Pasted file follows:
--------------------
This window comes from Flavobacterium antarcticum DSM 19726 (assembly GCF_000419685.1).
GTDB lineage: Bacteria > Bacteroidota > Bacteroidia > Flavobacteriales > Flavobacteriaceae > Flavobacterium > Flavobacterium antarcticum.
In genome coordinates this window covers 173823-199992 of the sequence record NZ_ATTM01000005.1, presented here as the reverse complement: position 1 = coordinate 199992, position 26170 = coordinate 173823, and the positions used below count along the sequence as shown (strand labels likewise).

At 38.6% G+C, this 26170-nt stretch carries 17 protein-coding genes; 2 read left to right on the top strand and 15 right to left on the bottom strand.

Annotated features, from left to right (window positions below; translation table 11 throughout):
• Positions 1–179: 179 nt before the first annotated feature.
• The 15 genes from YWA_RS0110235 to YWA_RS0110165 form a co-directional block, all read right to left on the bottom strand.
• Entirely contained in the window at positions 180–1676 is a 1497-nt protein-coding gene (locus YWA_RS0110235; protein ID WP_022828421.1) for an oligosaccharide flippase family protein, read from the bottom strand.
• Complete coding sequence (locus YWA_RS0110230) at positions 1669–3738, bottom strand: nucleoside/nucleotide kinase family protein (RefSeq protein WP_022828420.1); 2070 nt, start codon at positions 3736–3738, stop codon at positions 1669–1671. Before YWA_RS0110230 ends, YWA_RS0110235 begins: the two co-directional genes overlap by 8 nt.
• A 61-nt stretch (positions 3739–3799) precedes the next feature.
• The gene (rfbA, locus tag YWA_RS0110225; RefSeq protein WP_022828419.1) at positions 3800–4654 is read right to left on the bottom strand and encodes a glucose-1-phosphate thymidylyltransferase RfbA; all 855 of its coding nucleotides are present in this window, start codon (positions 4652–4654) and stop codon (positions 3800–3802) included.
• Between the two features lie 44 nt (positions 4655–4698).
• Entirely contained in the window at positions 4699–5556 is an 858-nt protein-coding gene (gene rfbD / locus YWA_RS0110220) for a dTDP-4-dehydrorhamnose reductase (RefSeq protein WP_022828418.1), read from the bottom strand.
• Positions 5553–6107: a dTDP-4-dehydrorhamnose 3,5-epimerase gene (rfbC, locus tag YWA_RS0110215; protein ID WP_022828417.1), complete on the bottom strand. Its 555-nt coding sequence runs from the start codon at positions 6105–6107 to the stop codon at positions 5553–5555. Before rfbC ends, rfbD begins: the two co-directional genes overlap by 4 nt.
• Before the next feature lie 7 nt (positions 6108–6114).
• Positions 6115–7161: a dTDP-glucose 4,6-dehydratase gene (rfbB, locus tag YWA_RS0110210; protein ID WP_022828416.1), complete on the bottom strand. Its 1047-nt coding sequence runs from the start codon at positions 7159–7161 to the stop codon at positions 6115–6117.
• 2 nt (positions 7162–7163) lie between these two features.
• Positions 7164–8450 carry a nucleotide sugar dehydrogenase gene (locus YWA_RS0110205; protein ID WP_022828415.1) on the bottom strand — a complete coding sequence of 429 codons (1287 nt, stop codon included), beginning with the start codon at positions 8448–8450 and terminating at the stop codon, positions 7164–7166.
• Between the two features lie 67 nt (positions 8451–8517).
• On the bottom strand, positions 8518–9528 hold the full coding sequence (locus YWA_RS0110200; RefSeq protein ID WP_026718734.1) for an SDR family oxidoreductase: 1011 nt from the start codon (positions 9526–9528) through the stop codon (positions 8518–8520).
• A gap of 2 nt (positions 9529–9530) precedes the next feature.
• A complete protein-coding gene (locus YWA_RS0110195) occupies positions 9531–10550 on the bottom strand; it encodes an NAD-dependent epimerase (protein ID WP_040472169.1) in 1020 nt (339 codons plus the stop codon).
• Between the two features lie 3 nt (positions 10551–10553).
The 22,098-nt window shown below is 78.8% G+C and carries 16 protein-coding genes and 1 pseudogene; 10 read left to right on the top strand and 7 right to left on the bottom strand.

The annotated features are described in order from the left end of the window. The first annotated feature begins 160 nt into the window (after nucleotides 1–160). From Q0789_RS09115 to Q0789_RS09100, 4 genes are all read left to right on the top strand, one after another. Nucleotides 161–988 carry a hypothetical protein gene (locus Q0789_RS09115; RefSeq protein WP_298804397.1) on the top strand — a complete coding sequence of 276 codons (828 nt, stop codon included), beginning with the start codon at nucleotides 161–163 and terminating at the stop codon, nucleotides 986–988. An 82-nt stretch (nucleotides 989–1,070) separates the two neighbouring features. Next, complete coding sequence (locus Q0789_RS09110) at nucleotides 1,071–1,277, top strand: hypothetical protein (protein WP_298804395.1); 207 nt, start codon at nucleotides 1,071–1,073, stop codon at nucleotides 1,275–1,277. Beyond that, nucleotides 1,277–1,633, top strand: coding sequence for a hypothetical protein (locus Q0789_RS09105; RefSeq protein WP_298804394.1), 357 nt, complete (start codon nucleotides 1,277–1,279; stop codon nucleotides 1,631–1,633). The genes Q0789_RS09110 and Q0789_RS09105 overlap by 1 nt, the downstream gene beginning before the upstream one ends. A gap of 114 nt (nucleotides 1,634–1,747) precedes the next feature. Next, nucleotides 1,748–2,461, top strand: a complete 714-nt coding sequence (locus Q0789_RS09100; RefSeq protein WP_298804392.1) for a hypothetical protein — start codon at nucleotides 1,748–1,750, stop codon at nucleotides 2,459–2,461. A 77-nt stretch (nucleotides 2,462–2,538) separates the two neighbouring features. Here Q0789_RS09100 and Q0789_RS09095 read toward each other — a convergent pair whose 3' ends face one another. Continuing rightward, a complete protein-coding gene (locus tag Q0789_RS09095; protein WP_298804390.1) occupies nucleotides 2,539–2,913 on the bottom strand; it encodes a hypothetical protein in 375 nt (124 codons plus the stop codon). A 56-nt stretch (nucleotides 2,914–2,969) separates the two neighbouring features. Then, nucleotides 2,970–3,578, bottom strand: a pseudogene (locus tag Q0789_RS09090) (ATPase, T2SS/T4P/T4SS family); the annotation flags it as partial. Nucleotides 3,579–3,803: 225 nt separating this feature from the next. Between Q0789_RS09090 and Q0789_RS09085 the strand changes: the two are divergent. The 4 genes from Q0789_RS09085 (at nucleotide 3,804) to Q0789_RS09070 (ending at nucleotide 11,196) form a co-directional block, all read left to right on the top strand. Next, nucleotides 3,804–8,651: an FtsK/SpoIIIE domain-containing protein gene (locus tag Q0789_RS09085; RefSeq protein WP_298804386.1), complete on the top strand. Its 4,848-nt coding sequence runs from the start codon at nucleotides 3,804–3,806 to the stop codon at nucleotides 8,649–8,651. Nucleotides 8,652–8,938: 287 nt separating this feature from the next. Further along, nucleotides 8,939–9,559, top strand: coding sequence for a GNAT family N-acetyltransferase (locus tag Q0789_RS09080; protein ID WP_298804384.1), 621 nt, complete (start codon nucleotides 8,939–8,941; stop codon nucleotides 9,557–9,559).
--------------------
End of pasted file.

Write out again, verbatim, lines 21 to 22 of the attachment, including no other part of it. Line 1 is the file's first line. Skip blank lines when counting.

• A gap of 2 nt (positions 9529–9530) precedes the next feature.
• A complete protein-coding gene (locus YWA_RS0110195) occupies positions 9531–10550 on the bottom strand; it encodes an NAD-dependent epimerase (protein ID WP_040472169.1) in 1020 nt (339 codons plus the stop codon).